print(f'It seems that there are {test_duplicates} duplicated passenger according to the PassengerId feature')
```

The following columns will not be useful for prediction, so we will eliminate them, in train and test datasets.

In [5]:

```
#Drop irrelevant columns in train data
drop_cols = ['PassengerId','Cabin', 'Ticket', 'Name']
train_data.drop(drop_cols, axis = 1, inplace = True)
```

In [6]:

```
#Drop same irrelevant columns in test data
test_data.drop(drop_cols, axis = 1, inplace = True)
```

**Pandas drop_duplicates() Function Syntax:**

DataFrame.drop_duplicates(subset=None, keep=’first’, inplace=False)

**Pandas drop_duplicates() Function Parameters:**

subset: Subset takes a column or list of column label for identifying duplicate rows. By default, all the columns are used to find the duplicate rows.

keep: allowed values are {‘first’, ‘last’, False}, default ‘first’. If ‘first’, duplicate rows except the first one is deleted. If ‘last’, duplicate rows except the last one is deleted. If False, all the duplicate rows are deleted.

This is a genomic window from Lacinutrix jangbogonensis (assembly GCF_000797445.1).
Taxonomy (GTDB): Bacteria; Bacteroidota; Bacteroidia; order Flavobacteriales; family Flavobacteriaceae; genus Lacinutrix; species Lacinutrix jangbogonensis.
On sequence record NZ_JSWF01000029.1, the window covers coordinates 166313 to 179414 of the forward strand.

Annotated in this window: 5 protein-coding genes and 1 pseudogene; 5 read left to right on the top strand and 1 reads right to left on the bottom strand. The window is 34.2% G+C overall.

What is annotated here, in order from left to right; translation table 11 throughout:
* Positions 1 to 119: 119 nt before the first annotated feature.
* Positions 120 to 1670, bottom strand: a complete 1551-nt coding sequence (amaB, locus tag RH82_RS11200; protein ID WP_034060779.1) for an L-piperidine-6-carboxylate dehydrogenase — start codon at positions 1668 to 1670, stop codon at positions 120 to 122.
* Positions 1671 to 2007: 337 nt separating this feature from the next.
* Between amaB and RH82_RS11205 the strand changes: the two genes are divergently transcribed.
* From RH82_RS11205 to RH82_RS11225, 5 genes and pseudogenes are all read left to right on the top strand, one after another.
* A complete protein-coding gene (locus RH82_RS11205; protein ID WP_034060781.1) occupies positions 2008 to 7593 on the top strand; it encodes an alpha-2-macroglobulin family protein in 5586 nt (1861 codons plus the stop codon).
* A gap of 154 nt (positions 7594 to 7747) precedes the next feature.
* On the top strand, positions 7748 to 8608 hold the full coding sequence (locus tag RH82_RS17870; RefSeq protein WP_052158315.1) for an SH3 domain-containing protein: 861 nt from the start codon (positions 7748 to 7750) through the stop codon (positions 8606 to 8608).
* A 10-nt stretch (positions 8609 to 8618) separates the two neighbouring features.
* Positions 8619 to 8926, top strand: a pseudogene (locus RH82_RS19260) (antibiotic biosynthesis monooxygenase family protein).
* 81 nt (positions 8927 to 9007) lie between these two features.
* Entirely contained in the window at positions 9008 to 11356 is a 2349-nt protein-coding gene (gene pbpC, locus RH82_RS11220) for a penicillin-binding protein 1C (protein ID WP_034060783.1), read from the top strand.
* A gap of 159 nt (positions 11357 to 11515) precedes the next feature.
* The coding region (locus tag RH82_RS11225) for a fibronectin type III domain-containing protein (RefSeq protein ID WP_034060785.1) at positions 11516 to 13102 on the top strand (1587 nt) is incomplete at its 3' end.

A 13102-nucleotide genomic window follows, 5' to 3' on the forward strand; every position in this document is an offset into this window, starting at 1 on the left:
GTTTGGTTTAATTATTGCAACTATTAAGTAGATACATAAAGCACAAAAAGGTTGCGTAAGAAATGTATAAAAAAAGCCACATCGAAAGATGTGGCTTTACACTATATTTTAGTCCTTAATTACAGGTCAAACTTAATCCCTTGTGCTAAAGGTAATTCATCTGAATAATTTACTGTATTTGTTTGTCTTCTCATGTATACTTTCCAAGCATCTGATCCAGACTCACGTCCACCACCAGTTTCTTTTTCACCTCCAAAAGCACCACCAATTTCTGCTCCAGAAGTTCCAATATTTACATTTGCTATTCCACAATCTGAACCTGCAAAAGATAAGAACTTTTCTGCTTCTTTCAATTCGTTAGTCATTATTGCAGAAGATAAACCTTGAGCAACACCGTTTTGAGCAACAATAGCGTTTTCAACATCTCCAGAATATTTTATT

inplace: if True, the source DataFrame itself is changed. By default, source DataFrame remains unchanged and a new DataFrame instance is returned.

Correlations between variables can be found using pandas “.corr()” function and visualized with a matrix by using a heatmap in seaborn. The following heatmap shows some strong and weak correlations between variables. Dark shades represent negative correlation while lighter shades represent positive correlation.

In [8]:

```
#Plotting a heatmap to find relations between features
plt.figure(figsize=(12, 8))
sns.heatmap(train_data.corr(), annot=True, cmap='viridis')
```

Out[8]:

Observations: